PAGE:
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Senior Voice Staff 

Free training, support for family caregivers

 

January 1, 2022 | View PDF



The Kenai Peninsula Family Caregiver Support Program office is located at 35477 Kenai Spur Highway, Suite 205 (located in the 4D Professional Building). You can call them at 907-262-1280 or email kpfcsp@soldotnaseniors.com.

The program will hold caregiver support group meetings in January at the locations below. Training is from 1 to 2 p.m., with support group meetings following, 2 to 3 p.m. This month’s training features a presentation of “The Misunderstood Epidemic: Depression,” a PBS DVD exploring the difficulties faced by those coping with varying levels of depression. Twelve Americans from all walks of life explain, in their own words, the realities of living with depression: the symptoms, thoughts of suicide, the stress it puts on families and relationships, the loss of ability to work, the stigma associated with it and the pros and cons of different treatment methods.

Jan. 6 Sterling Senior Center

Jan. 14 Soldotna Senior Center

Jan. 18 Kenai Senior Center

Jan. 26 Nikiski Senior Center

Support meetings allow you to share your experiences as a caregiver, or support someone who is a caregiver. If you are helping a family member or friend by being a caregiver, learn what kind of help is available. There is no charge for these services and everyone is invited to attend. Call with suggestions and ideas for upcoming trainings or follow on Facebook, @KPFCSP.

The Homer Area Caregiver Support Group has resumed its monthly meetings in the Homer Senior Center multi-purpose room. For more information, call Pam Hooker at 907-299-7198 or Janet Higley at 907-235-4291.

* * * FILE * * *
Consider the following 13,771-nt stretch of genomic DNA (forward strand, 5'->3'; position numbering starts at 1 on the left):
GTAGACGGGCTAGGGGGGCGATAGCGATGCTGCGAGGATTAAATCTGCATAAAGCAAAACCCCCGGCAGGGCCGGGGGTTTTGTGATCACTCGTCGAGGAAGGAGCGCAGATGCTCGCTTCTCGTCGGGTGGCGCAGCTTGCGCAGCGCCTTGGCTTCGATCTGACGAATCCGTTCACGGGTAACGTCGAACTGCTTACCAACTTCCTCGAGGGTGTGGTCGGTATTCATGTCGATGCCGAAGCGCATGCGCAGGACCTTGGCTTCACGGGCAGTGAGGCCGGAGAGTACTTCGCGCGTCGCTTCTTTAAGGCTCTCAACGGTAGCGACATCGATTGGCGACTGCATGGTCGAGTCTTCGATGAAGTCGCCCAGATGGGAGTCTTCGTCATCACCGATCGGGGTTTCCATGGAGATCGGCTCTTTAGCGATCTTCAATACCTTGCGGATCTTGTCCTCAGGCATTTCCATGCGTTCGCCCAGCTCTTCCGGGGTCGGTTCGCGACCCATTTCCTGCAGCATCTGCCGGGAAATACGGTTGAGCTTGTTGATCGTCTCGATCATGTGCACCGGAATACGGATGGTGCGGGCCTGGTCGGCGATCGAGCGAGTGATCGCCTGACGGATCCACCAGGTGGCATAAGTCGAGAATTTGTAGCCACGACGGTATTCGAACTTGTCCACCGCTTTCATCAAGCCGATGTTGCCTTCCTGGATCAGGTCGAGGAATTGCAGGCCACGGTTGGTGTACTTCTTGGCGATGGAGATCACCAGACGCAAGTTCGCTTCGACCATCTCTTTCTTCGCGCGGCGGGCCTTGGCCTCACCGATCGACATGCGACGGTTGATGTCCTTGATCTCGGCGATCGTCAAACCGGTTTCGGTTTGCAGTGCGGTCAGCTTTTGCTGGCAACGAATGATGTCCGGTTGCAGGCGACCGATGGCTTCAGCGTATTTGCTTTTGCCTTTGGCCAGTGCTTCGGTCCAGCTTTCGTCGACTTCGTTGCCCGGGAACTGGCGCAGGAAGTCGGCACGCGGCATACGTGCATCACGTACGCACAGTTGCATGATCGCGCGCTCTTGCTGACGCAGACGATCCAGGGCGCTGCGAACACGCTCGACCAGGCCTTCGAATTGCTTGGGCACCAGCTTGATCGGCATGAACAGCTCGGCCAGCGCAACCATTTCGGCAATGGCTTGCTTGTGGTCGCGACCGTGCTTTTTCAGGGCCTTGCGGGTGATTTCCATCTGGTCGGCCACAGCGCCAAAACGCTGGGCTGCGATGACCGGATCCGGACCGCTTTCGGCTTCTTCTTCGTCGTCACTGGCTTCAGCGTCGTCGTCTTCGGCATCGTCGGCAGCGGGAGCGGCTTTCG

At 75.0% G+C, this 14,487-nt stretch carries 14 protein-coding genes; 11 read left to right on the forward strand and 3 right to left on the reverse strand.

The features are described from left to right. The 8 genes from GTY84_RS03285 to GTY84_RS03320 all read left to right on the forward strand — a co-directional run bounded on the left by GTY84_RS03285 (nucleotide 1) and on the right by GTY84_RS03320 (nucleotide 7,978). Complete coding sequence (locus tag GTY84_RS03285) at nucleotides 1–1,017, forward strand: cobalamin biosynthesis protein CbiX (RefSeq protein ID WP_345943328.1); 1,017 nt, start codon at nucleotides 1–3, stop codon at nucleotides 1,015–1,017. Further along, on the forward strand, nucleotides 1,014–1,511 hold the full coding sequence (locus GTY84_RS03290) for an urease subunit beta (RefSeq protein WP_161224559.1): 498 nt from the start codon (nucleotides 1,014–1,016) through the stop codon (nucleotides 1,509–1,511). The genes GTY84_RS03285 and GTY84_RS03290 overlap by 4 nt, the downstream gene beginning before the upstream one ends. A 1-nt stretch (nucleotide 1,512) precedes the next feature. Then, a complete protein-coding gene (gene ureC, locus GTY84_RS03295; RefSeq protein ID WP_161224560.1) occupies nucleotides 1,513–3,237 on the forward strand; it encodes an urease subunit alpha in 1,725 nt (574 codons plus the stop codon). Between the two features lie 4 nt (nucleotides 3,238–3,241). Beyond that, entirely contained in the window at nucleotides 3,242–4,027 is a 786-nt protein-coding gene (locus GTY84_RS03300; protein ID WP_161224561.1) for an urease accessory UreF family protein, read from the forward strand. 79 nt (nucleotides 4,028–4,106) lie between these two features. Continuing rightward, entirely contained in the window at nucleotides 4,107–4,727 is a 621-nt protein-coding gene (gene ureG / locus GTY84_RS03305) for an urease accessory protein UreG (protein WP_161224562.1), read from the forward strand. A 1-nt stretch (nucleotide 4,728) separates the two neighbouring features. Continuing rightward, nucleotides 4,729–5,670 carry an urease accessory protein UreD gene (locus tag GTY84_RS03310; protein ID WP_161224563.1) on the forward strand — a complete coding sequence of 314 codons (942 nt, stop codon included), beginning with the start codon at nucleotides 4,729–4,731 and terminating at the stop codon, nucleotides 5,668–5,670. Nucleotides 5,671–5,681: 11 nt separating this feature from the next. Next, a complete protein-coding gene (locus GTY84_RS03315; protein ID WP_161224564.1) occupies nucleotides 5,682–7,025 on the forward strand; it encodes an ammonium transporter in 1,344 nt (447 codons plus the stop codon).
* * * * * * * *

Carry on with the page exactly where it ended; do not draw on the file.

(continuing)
Statewide

Alzheimer’s Resource of Alaska (ARA) organizes caregiver support meetings all around the state, including the following locations: Anchorage, Eagle River, Fairbanks, Homer, Juneau/Southeast, Ketchikan, Kodiak, Mat-Su Valley, Seward, Sitka, Soldotna, Talkeetna, Willow. Call 1-800-478-1080 for details.

ARA also hosts a statewide call-in meeting on the first Saturday and third Wednesday of every month, 1 to 2 p.m. For additional information, call Gay Wellman, 907-822-5620 or 1-800-478-1080.

Family caregiver tip of the month

Caregiving for a person with dementia can be all-consuming. Researchers have found that a person who provides care for someone with dementia is twice as likely to suffer from depression as a person providing care for someone without dementia. Not only do caregivers spend significantly more hours per week providing care, but they also report more employment problems, personal stress, mental and physical health problems, lack of sleep, less time to do the things they enjoy, less time to spend with other family members, and more family conflict than non-dementia caregivers.

As stressful as the deterioration of a loved one’s mental and physical abilities may be for the caregiver, dealing with dementia-related behavior is an even bigger contributor to developing depression. Dementia-related symptoms such as wandering, agitation, hoarding, embarrassing conduct, and resistance or non-cooperation from the loved one makes every day challenging and makes it harder for a caregiver to get rest or assistance in providing care. The more severe the case of dementia, the more likely the caregiver is to experience depression. It is critical for caregivers, especially in these situations, to receive consistent and dependable support and respite.

Lack of sleep contributes to depression. While sleep needs vary, most people need eight hours a day. Loss of sleep as a result of caring for a loved one can lead to serious depression. The important thing to remember is that even though you may not be able to get your loved one to rest throughout the night, you can arrange to get much needed sleep. Hiring a respite worker or engaging a friend to be with your loved one while you take a nap, finding a day care center, or scheduling a stayover with another family member for a few nights, are a few ways to keep your caregiving commitment while getting the sleep you need.

- Dani Kebschull, Kenai Peninsula Family Caregiver Support program

 
 

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